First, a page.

Hygiene for Health

A great thing about meeting people from other cultures is to share in some of their wisdom. One of my clients is Lebanese. He always looks so smart whenever we meet and, when I come to think of it, I've never known him to be sick in the 20-some years we've been acquainted.

I mentioned this to him one time and he quoted back to me what he said was a well-known Lebanese proverb: Hygiene is two thirds of health. Amen to that.

Although personal cleanliness is absolutely essential to your well-being, there are, in fact, just two basic rules that account for most of your hygiene related health, and that of others you live with - regularly washing your hands and covering your mouth and nose when you cough or sneeze.

Dirty hands and uncovered snouts are undoubtedly the main transmitters of germs and viruses in the home. You should always wash your hands in hot, soapy water after a bathroom visit, before handling food, before and after cleaning up a young child and after you've been out - whether it's a trip to the grocery store or a gardening session in the yard.

Actually, there's quite an art to washing your hands properly. The Centers for Disease Control offer very useful guidance on their website cdc.gov. Just search for "handwashing". Plus, of course, if you cough or sneeze into your hands, you need to wash them then. But for preference, always carry a handkerchief or facial tissues with you. Please don't sneeze onto your sleeve!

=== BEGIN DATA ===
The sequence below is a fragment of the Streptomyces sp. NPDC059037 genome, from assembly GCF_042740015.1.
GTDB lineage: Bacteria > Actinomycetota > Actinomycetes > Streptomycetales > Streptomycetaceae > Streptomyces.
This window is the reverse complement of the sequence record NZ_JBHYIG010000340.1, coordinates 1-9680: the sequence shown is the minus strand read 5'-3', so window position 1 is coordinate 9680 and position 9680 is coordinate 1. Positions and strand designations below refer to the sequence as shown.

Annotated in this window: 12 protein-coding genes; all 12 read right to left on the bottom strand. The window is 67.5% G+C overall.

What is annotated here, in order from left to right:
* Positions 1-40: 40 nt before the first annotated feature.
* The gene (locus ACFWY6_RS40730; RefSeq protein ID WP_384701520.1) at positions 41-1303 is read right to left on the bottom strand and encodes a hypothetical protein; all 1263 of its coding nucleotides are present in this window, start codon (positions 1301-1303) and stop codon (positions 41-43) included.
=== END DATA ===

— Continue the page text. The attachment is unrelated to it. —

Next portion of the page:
These simple rules are important to pass on to youngsters, who always seem to forget the basics - like brushing their teeth. Which reminds me, oral hygiene - brushing, rinsing, and flossing - is as important to me as keeping my hands clean. That's not just for the benefit of those within "breath range" but also because the human mouth is where all the food bacteria and germs meet daily for a party!

The other side of the hygiene story lurks in your bathroom and kitchen. Keeping a clean bathroom is easy, with bleach and other household cleaning products (remembering my earlier advice about storing them out of reach). The more that room is used, the more you use them.

The kitchen is a different story. All sorts of creatures, masquerading under the posh title of "micro-organisms" lurk on counter-tops and dishes, in the dishwasher, toaster, stove and refrigerator, and just about anywhere else where food has been.

The problem is that you can't just splash toxic cleaning products about, where they might come into contact with food, though there are a number of products on the market that can kill bacteria without harming you.

 by Alexander McKenzie
Article Source: http://EzineArticles.com/6134420

No comments:

Post a Comment

Free Blogger Templates by Isnaini Dot Com. Powered by Blogger and Supported by Ralepi.Com - Suzuki Motorcycle